Taking all these considerations into the account, it is far more probable that Cowper intended, under the name of Occiduus, to censure the popular and speculative Madan, than Mr. Charles Wesley, who then occupied only a very subordinate place among public men, being aged, sickly, and infirm. For twenty years he had exercised his ministry in two or three Methodist chapels, into which few wealthy and fashionable religionists ever entered. To “renown,” in the popular sense of that term, he had then little claim; and it is doubtful whether, as an anti-Calvinist, Cowper would have acknowledged him to be “evangelical.” In one of his letters, written about the time that he was censuring Occiduus, Cowper mentions Mr. Fletcher, of Madeley, and expresses a doubt whether that holy man was indeed a Christian ; so prejudiced was he against what he understood to be Mr. Fletcher's anti-Calvinistical doctrine, which was substantially that of Mr. Charles Wesley.
• « The Lock chapel was the favourite resort of religious characters in the time of the Rev. Martin Madan, not only from the high popularity of his talents as a Preacher, but from the fidelity and impressive energy with which he proclaimed the fundamental doctrines of the Scripture.”_Grimshawe's Cowper, vol. iii., p. 320.
+ Southey's Cowper, vol, iv., pr. 79, 80.
The means which Mr. John and Charles Wesley felt it their duty to adopt, for the revival of true religion in the three kingdoms, after they had themselves obtained the vital Christian faith, placed them in great difficulties with regard to the established Church; and those difficulties pressed upon them with increasing weight as they advanced in life. When the societies were few in number, they were easily persuaded to attend the services of the Church, especially the Lord's supper; but in process of time many joined them who had been educated in the principles of Dissent; and several of these would on no account unite in the worship of the Establishment. Others were unwilling to attend, because they could not receive the doctrine of their respective Clergymen, or because their Clergymen were not even moral in their lives. How to meet the views of these people, without opening the Methodist chapels during the time of divine service in the churches, and without allowing the Preachers to administer the sacraments, it was not easy to determine. The very agitation of these questions Mr. Charles Wesley could not endure. All unwillingness to attend the services of the Church he regarded as little less than stubbornness and rebellion. No man ever censured ungodly Ministers with greater severity than he, especially those of the established Church ; but he would concede nothing in favour of those who had any scruples concerning the ministrations of these men. Whatever might be the personal character of the Clergy, or the doctrines they taught, he contended that the Methodists were to be preserved in strict connexion with the Church of England; even where the Clergy refused to administer to them the sacrament of the Lord's supper.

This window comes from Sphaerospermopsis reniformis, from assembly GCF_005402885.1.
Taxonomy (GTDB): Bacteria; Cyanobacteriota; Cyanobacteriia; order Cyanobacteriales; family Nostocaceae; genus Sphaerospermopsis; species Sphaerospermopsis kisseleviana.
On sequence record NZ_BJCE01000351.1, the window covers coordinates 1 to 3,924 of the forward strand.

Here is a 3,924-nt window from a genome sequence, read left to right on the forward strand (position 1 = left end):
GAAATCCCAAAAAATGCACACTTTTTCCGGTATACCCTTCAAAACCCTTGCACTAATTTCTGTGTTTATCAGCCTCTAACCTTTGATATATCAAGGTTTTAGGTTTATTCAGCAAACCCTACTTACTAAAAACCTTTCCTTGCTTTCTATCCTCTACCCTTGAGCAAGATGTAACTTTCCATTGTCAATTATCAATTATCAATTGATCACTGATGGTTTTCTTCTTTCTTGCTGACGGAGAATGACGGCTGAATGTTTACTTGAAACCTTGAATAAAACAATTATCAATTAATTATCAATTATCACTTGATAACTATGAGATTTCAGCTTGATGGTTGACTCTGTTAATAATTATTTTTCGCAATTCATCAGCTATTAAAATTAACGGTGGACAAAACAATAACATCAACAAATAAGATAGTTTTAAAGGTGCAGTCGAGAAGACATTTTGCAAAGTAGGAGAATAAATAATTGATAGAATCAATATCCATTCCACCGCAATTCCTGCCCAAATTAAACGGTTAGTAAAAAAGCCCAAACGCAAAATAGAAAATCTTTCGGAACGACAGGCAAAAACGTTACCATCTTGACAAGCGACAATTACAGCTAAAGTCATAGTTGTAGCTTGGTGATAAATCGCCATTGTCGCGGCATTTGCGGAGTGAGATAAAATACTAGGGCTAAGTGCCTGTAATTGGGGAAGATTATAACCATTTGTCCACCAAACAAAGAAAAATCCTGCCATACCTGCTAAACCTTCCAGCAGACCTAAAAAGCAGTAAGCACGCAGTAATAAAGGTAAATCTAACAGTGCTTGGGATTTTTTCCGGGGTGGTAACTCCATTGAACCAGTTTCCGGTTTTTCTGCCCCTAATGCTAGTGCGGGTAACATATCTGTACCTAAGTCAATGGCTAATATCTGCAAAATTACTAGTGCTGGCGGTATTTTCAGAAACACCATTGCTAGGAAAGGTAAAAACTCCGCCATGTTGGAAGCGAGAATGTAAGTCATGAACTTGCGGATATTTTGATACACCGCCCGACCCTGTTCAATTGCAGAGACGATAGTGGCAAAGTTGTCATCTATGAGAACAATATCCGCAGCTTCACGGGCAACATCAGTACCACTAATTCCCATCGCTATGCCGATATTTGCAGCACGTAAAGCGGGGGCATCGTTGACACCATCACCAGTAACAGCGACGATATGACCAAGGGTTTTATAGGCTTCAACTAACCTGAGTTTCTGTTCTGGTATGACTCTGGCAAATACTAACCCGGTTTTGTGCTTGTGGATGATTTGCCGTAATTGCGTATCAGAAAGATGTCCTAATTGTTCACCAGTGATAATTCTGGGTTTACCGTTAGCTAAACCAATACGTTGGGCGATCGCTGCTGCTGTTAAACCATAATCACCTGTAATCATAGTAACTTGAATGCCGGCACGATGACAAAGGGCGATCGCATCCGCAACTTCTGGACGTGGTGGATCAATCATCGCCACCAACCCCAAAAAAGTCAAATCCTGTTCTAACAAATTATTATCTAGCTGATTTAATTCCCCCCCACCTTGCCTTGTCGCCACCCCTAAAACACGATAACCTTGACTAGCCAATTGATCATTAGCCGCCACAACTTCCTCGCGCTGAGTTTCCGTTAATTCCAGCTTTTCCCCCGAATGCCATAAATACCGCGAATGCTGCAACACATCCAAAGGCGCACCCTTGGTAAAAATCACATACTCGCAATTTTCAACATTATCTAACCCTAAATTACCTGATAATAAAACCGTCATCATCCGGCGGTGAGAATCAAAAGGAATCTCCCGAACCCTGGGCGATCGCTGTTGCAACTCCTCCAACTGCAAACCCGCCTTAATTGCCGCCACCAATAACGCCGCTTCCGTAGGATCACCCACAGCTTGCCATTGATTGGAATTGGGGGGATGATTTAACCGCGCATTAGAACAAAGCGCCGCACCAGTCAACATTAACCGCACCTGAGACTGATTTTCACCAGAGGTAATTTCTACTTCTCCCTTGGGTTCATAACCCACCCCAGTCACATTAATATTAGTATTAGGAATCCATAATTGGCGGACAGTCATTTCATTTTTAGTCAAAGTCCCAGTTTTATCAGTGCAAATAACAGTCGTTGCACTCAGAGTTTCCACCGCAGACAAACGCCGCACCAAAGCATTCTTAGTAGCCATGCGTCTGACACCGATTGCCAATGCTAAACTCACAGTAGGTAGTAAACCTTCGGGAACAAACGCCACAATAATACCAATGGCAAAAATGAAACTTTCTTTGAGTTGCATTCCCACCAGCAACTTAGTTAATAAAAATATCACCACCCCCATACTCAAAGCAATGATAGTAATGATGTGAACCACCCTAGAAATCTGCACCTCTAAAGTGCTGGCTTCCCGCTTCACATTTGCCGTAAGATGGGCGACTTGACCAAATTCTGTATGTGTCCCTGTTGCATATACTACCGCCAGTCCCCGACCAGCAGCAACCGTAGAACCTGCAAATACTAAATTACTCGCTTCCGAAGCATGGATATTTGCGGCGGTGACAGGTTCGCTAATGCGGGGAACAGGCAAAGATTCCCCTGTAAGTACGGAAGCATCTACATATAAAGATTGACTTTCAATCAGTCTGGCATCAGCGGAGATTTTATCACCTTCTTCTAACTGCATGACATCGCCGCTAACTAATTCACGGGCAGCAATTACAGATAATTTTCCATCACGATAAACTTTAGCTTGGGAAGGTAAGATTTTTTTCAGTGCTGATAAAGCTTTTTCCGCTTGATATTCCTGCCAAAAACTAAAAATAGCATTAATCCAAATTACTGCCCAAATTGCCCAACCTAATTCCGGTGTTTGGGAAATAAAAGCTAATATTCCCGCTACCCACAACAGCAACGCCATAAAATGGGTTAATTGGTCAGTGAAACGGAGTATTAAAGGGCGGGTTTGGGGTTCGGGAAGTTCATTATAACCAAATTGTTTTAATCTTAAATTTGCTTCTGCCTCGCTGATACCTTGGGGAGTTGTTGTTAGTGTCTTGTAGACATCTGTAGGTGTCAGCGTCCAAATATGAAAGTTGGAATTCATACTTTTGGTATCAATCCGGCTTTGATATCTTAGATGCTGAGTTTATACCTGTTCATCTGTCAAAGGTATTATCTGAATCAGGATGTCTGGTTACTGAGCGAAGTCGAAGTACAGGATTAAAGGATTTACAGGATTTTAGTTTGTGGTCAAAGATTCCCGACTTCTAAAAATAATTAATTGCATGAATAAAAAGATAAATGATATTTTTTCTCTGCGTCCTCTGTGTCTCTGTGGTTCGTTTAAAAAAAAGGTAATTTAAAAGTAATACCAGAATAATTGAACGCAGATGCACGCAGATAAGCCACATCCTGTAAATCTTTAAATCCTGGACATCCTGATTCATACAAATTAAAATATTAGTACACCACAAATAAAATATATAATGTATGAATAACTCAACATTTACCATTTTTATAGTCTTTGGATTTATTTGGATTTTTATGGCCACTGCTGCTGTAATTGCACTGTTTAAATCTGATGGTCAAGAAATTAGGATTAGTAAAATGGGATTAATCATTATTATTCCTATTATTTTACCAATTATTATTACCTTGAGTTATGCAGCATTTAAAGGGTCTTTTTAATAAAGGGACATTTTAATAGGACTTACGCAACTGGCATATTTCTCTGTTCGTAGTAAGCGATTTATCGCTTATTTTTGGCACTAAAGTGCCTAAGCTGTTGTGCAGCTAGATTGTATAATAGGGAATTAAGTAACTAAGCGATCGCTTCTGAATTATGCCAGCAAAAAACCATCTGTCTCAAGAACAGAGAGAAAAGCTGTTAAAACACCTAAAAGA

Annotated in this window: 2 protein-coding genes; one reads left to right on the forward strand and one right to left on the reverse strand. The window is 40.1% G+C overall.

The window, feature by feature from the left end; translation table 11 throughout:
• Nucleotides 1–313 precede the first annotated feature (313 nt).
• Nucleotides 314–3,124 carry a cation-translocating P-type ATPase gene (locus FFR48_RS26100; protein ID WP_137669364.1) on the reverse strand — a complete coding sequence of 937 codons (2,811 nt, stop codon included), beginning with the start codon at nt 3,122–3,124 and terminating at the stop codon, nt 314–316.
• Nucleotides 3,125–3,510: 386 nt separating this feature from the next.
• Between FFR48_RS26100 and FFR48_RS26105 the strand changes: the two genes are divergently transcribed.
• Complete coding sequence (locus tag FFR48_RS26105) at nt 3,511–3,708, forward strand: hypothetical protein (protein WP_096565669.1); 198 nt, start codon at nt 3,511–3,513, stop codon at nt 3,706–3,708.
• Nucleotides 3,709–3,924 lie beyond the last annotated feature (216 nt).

Mr. John Wesley was a more practical man. The Church was dear to him ; and, next to the salvation of souls, the object dearest to his heart was the attendance of his spiritual children upon her ordinances. But among these children he found several who never did belong to her communion, and whom he could not induce to tread her courts; and not a few